Three out of the top five "commodity" crops produced in the U.S. make up the main ingredients of a Twinkie (wheat, corn and soybeans).  Not surprisingly, these three commodity crops along with rice and cotton are heavily subsidized by the US government ($25 billion a year).  So let’s say I am conglomerate food manufacturer and I want the cheapest raw ingredients I can get my hands on to produce some funky product, like the Twinkie.  These are the exactly the types of ingredients I would start with.  They are cheap (the government subsidizes them) and they are plentiful (farmers grow more because they want the subsidy).  Not even Mexico can produce corn this cheaply.  American farmers are putting Mexican farmers out of business, artificially of course.

So you ask….what about the dozens of other fruits, vegetables and grains?  How are they being subsidized?  Well in short….they’re not.  And we as consumers spend more to purchase these crops.  We pay closer to what it actually costs to produce these foods.  As opposed to paying less at checkout and more at tax time.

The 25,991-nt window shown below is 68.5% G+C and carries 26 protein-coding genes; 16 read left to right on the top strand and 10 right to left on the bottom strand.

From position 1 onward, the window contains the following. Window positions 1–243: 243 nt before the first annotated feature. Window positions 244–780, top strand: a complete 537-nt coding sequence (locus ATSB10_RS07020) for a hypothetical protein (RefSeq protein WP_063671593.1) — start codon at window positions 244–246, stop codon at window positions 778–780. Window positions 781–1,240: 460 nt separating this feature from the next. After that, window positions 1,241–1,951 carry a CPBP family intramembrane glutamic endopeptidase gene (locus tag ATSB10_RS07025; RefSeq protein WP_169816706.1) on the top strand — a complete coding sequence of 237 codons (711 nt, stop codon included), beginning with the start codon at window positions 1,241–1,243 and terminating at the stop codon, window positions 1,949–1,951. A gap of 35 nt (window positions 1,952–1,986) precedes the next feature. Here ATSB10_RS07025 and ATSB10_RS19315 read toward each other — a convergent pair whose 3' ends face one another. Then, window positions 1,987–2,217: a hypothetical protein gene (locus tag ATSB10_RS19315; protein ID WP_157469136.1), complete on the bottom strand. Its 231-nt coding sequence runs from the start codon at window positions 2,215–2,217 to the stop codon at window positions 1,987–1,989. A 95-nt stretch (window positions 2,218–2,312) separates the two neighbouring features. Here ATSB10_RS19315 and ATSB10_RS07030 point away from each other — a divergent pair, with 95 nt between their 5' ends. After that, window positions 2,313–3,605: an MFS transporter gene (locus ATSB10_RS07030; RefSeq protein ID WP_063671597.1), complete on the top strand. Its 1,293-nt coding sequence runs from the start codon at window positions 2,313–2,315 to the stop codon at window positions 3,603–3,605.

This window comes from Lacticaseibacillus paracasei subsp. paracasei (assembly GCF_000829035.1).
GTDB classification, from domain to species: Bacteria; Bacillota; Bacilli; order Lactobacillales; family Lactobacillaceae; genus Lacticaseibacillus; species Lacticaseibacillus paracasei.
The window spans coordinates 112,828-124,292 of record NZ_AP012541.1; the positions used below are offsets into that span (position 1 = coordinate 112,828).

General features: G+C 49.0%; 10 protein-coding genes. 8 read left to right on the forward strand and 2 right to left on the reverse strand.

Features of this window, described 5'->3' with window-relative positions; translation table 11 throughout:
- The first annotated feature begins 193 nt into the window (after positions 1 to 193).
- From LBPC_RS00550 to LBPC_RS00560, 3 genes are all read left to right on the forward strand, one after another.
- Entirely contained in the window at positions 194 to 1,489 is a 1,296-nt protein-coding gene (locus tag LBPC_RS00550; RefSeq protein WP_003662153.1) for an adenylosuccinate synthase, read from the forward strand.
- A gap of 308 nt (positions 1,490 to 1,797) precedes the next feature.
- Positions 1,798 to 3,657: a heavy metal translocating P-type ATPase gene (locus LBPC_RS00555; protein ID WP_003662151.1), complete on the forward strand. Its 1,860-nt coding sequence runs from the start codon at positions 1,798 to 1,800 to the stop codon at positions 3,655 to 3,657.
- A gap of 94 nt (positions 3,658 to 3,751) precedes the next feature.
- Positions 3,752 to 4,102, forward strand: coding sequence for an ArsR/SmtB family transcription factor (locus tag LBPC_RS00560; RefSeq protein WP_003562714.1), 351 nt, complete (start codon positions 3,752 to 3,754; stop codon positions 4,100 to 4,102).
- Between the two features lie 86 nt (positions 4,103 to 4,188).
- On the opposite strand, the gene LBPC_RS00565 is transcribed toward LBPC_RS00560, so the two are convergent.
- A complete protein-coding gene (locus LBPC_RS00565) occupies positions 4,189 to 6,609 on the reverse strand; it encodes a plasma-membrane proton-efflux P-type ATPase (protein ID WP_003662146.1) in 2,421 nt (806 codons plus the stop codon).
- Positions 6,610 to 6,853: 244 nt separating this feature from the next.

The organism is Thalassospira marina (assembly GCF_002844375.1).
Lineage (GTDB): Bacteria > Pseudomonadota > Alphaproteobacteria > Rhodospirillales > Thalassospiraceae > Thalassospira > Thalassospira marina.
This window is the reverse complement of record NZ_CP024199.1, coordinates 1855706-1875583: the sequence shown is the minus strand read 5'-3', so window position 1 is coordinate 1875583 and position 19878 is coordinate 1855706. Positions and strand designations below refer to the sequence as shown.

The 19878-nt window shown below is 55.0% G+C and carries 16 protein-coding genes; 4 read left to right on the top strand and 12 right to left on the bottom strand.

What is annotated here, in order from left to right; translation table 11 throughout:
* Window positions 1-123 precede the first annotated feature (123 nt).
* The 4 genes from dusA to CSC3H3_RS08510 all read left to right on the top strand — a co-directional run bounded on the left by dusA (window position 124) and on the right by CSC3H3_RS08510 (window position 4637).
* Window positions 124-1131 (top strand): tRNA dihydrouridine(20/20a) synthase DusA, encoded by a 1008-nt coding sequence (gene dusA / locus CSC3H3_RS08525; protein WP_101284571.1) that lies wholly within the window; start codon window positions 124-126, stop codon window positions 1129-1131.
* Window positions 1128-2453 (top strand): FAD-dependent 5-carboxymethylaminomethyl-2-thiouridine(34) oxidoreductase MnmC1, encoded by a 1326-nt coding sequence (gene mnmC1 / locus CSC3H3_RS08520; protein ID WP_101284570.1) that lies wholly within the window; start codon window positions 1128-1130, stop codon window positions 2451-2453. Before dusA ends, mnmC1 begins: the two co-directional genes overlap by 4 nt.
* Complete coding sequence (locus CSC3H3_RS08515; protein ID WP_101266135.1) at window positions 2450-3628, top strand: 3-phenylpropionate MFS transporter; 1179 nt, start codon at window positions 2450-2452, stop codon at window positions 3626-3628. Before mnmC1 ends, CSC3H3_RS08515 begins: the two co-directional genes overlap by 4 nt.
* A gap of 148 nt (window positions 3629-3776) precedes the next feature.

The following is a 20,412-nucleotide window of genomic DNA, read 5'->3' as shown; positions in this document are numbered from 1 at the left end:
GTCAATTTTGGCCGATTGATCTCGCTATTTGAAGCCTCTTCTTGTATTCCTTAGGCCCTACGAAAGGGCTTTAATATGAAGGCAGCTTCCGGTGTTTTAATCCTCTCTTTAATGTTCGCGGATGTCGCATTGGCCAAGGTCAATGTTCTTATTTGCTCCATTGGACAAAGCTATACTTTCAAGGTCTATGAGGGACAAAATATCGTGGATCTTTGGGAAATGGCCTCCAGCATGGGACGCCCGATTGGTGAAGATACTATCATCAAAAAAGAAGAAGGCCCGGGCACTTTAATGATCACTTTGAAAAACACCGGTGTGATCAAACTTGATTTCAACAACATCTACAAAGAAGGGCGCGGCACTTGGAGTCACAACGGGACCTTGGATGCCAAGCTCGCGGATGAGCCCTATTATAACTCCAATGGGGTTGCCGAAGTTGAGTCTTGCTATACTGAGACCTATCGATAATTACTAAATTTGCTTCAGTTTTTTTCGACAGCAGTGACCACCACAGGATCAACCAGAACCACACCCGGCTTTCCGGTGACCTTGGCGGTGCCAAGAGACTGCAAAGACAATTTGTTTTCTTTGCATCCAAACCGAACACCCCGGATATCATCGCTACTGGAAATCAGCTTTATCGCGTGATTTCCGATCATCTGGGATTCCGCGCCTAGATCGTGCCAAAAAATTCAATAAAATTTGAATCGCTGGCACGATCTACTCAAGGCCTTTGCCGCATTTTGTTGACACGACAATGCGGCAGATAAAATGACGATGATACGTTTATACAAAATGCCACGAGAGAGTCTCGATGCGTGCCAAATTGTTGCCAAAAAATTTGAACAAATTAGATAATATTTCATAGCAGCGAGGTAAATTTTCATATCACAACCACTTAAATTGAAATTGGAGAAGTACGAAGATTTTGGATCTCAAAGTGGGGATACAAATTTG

Of course, government subsidies are needed to help farmers.  I am not saying we should eliminate them.  There are bad years and small crops.  Farmers that supply our food chain should be able to weather bad years.  The money just needs to be divided up more.  Sure the five commodity crops would still get money, but so would smaller family farms that grow other varieties of produce.  It’s time that we as EATERS told our government what types of food we want our money spent on!  Vote with your dollars!   Check out this grist.org article on the 2007 Farm Bill.

read Michael Pollen’s article "You Are What You Grow" in the NYtimes

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